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A Tale of Two Midterms

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Those searching for an explanation of why there was no “red wave” giving Republicans huge gains in Congress in this year’s midterm election should compare this year’s election with the midterm election of 2010. In 2010, Republicans gained a net 63 House seats. While Republicans then did not gain control of the US Senate, they did gain six Senate seats.

These Republican victories in 2010 were propelled by the Tea Party and the liberty movement. These movements became prominent during the waning days of the Bush administration. The liberty movement was advanced by grassroots supporters of my 2008 presidential campaign. The liberty movement’s focus was, and is, on restoring constitutional government in all areas, ending our interventionist foreign policy, and changing our monetary policy by auditing and ending the Federal Reserve and legalizing alternative currencies. Early on, the Tea Party largely focused on opposition to the 2008 bank bailouts.

There was overlap between the liberty movement and the Tea Party as many members of both groups fought for auditing and ending the Fed, ending bailouts, and preventing Congress from passing Obamacare.

Many Republican candidates in 2010 appealed to Tea Party voters by not just promising to repeal Obamacare. They also promised to work to restore limited, constitutional, fiscally responsible government in all areas. In contrast, in 2022 the average Republican candidate offered little in the way of a substantive agenda. In fact, few Republicans called for reversing President Biden’s massive spending increases, much less for restoring the federal government to its constitutional limitations. Despite the controversy over new critical race theory and transgender related policies in government schools, there has not been a renewed push to shut down the Department of Education.

Many Republican candidates in the 2022 midterm election also failed to make an issue out of their Democratic opponents’ support for mask and vaccine mandates and other instances of covid tyranny. Those who did oppose the covid tyranny, such as Florida Governor Ron DeSantis and my son Kentucky Senator Rand Paul, won landslide victories.

The Tea Party’s success in forcing the Republican Party to focus on a more pro-liberty, limited government agenda was short lived. Soon after the 2010 election, the Republican establishment returned to its big spending ways. Spending and debt continued to rise under President Trump and a Republican Congress. Republicans even failed to deliver on their signature promise: repealing Obamacare.

The 2010 midterm election showed that people will respond to candidates offering serious pro-liberty ideas and policies. However, the Tea Party’s rise and fall also shows the danger facing ideological movements that become too close with one political party. These movements will start pulling their punches when one of “our team” begins casting bad votes. The argument goes that we must support big government Republicans or we get REALLY big government Democrats.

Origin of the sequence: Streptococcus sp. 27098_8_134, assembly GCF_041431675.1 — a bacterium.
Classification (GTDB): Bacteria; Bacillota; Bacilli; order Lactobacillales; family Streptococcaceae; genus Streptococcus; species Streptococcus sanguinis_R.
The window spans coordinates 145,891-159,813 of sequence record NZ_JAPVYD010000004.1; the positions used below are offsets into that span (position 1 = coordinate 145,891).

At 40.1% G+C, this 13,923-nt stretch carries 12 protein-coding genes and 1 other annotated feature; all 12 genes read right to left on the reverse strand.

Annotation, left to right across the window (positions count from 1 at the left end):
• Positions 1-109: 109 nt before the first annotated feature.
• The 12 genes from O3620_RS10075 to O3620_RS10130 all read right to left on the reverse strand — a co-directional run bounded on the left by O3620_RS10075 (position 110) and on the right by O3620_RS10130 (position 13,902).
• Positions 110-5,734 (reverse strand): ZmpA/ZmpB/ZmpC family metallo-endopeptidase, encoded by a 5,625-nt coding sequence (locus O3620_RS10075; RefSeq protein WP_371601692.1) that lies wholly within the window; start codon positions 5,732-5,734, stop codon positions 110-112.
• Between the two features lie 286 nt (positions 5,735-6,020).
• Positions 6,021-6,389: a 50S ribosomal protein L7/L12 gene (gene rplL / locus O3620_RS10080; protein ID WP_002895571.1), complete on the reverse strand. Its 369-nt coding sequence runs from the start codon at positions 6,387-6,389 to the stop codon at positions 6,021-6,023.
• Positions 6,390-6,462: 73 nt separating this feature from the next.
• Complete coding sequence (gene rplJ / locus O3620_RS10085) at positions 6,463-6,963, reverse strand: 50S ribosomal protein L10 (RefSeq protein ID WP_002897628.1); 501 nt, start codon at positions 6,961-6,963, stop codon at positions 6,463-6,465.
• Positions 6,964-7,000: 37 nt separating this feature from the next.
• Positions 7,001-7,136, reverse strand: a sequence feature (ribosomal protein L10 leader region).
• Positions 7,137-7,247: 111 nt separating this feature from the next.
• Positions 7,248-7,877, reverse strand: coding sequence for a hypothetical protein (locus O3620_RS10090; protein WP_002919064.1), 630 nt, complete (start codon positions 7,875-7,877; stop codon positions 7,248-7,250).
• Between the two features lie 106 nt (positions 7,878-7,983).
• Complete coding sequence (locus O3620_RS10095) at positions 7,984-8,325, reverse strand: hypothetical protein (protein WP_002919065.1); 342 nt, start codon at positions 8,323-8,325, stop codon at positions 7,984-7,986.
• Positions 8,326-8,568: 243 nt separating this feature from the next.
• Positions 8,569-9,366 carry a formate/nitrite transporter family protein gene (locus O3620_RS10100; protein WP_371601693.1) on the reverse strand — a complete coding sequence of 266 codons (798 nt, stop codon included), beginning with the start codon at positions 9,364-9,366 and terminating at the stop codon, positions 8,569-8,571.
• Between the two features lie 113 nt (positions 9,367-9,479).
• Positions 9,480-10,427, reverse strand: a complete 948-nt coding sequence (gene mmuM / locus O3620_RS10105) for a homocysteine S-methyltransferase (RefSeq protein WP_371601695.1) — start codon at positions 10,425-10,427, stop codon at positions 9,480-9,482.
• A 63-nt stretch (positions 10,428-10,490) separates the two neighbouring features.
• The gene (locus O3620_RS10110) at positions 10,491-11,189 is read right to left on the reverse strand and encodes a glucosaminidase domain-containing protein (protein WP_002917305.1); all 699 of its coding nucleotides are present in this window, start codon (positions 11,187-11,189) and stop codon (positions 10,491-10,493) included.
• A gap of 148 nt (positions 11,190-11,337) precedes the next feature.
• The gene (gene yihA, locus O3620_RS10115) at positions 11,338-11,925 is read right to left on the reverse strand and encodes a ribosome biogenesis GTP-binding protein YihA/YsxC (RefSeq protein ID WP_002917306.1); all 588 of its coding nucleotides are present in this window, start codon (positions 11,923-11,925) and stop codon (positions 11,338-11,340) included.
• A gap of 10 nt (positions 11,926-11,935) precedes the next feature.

Fortunately, the liberty movement has remained committed to principles. As the failure of the welfare-warfare state to deliver peace and property — and the failure of the Federal Reserve to fulfill its mandate of ensuring stable prices and low unemployment — become clear, more Americans will join the liberty movement. Support for the liberty movement will accelerate when the inevitable economic meltdown occurs. This meltdown will be precipitated by a collapse in the dollar’s value and the rejection of the dollar’s world reserve currency status. It will bring the end of the welfare-warfare state and the fiat money system. Hopefully, the liberty movement will ensure the welfare-warfare state and fiat money system are replaced by a return to limited constitutional government, individual liberty, and peace.

Article posted with permission from Ron Paul

Ron Paul

Dr. Ron Paul is an American physician, author, and former politician who served as the U.S. Representative for Texas's 14th congressional district, which includes Galveston, from 1997 to 2013 as well as the 22nd congressional district for special term between 1976 and 1977, when he lost reelection in 1978, and for 3 later terms, from 1979 to 1985. On three occasions, he sought the presidency of the United States: as the Libertarian Party candidate in 1988 and as a candidate in the Republican primaries in 2008 and 2012. Paul is best known for his libertarian views and is a critic of American foreign, domestic, and monetary policies, including the military–industrial complex, the War on Drugs, and the Federal Reserve. Paul has been married to Carol Wells since 1957. They have five children, 18 grandchildren and 4 great grandchildren. Ron Paul produces a weekly column known as Ron Paul's Texas Straight Talk and is the author of several books.
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